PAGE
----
Eric Woods, research director at Navigant Consulting, who led the study, said: “London and Bristol stand out from the crowd for combining technical innovation with a broader strategy for city development. But there are a number of cities close behind them with strong smart city programmes. The message from our research is that more city leaders need to embed the idea of smart capabilities into their urban projects. Cities and central government also need to work together to ensure successful pilot projects are turned into scalable projects that benefit all citizens.”

UK SMART CITIES INDEX

Rank City Category
1 London Leader
2 Bristol Leader
3 Birmingham Contender
4 Glasgow Contender
5 Manchester Contender
6 Milton Keynes Contender
7 Leeds Contender
8 Peterborough Contender
9 Nottingham Challenger
10 Sheffield Challenger

Launch Event

The launch event was held at the Institution of Engineering and Technology (IET) in central London and guest speakers included, Ed Vaizey MP, Minister of State for Culture and the Digital Economy and Lord Browne, Chairman, Huawei UK. Speakers from the UK’s leading smart cities included: Andrew Collinge, Assistant Director, Greater London Authority; Geoff Snelson, Director of Strategy, Milton Keynes Council and Stephen Turner, Head of Future Cities, Manchester City Council.

Huawei is one of the largest Chinese inward investors in the UK. To date Huawei has provided Smart City solutions in over 60 cities in more than 20 countries across the world. Huawei’s Smart City solutions include smart government, smart healthcare, smart education and smart transportation in countries as diverse as the Netherlands, South Africa, Brazil and China.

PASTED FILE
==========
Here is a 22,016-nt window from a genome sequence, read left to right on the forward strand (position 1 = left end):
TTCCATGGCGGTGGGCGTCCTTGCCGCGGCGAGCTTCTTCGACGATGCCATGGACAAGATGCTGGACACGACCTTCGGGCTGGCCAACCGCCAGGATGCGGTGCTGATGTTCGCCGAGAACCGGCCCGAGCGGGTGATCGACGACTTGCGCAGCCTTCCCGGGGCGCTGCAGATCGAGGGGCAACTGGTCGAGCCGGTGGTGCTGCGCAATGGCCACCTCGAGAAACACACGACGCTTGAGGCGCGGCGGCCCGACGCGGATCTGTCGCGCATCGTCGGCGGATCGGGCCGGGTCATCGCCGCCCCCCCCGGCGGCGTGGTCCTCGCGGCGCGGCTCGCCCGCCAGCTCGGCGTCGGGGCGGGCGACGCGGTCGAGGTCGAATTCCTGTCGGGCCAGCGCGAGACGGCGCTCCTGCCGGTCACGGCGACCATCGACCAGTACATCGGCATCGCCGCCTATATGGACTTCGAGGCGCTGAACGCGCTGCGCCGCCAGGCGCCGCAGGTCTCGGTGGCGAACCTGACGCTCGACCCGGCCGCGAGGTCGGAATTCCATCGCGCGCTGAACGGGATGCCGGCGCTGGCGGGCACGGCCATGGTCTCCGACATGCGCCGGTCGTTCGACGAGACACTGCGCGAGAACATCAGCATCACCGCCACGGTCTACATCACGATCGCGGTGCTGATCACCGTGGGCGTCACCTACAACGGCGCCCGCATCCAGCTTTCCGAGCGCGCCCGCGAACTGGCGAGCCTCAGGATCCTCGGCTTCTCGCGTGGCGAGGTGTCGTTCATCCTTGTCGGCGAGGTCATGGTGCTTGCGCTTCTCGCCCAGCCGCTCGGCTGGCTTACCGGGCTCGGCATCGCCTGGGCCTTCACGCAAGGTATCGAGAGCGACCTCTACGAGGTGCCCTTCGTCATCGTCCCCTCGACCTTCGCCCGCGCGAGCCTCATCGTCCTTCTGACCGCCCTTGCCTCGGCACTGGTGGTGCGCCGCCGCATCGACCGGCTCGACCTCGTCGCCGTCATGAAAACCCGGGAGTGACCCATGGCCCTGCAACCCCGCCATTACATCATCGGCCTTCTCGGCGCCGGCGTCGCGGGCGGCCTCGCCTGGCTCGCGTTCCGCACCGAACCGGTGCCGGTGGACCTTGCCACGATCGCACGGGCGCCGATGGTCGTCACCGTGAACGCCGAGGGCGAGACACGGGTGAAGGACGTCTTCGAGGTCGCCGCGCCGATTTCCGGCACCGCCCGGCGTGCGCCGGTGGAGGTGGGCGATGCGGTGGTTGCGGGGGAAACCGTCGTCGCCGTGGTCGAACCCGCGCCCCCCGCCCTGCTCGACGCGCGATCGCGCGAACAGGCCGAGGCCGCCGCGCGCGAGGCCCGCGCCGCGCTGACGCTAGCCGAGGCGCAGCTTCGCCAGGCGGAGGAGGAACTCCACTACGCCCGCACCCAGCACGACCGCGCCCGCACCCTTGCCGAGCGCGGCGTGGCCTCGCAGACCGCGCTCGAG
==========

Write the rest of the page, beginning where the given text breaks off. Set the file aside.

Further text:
Two links are provided to access the UK Smart Cities Index report and an Infographic:

UK Smart Cities Index report

UK Smart Cities Infographic

Source: Huawei

Strawberry Smart Benches that charge mobile phones and monitor pollution levels are installed in London

Strawberry-Smart-Bench1

 

 

Strawberry Smart Benches Launch in London’s Canary Wharf London’s Canary Wharf shows its smart city credentials with solar-powered benches London (16 h of October, 2015) – Solar-powered Strawberry Smart Benches, have been unveiled in a world first at London’s Canary Wharf.

The launch of this new smart city technology follows Strawberry energy’s success at the Canary Wharf Cognicity Challenge. Strawberry Smart Benches represent reliable and smart city infrastructure made to meet the daily needs of the mobile generation, by providing on-the-go access to energy to recharge mobile devices. The four benches have been specially designed to suit the needs of any district that is oriented toward smart city concept. They are installed across the estate, at Jubilee Park, Cabot Square, Westferry Circus, and in front of Crossrail Station in Canary Wharf. As well as powering-up mobiles, tablets and portable music players, the Strawberry Smart Benches track air quality and noise levels in the surrounding area and include an emergency call button linked to the Canary Wharf Help Estate Centre. A further benefit of the benches is greater community feeling in public spaces, as users are motivated to chat and spend more time outdoors.

Public reactions have been strong, with passers-by attracted to the elegant and striking design by Belgrade-based architect Miloš Milivojević. The launch in Canary Wharf is the first in a roll-out across London and the UK. Value of Strawberry Smart Benches has already been recognized by local authorities, institutions and public. This innovative street furniture has recently been chosen as a winner of the ‘Connecting people and creating communities’ competition, organized by the Institute for Sustainability in partnership with the Mayor of London’s Office and supported by EIT Digital. “We are in negotiations with real estate companies and boroughs in London, so we expect that at least 10 more smart benches like these will be on service to Londoners until the end of this year,’ said Miloš Milisavljević, CEO and founder of Strawberry energy.

To speed the placement of benches, Strawberry energy is offering an early adopters programme,  with benches provided at an introductory price. “We invite Londoners to suggest locations where they would like Strawberry Smart Bench to be installed by tweeting the location with the hashtag #SEBenchLDN, and we will do our best to make it happen”, he added.

Source: Strawberry Energy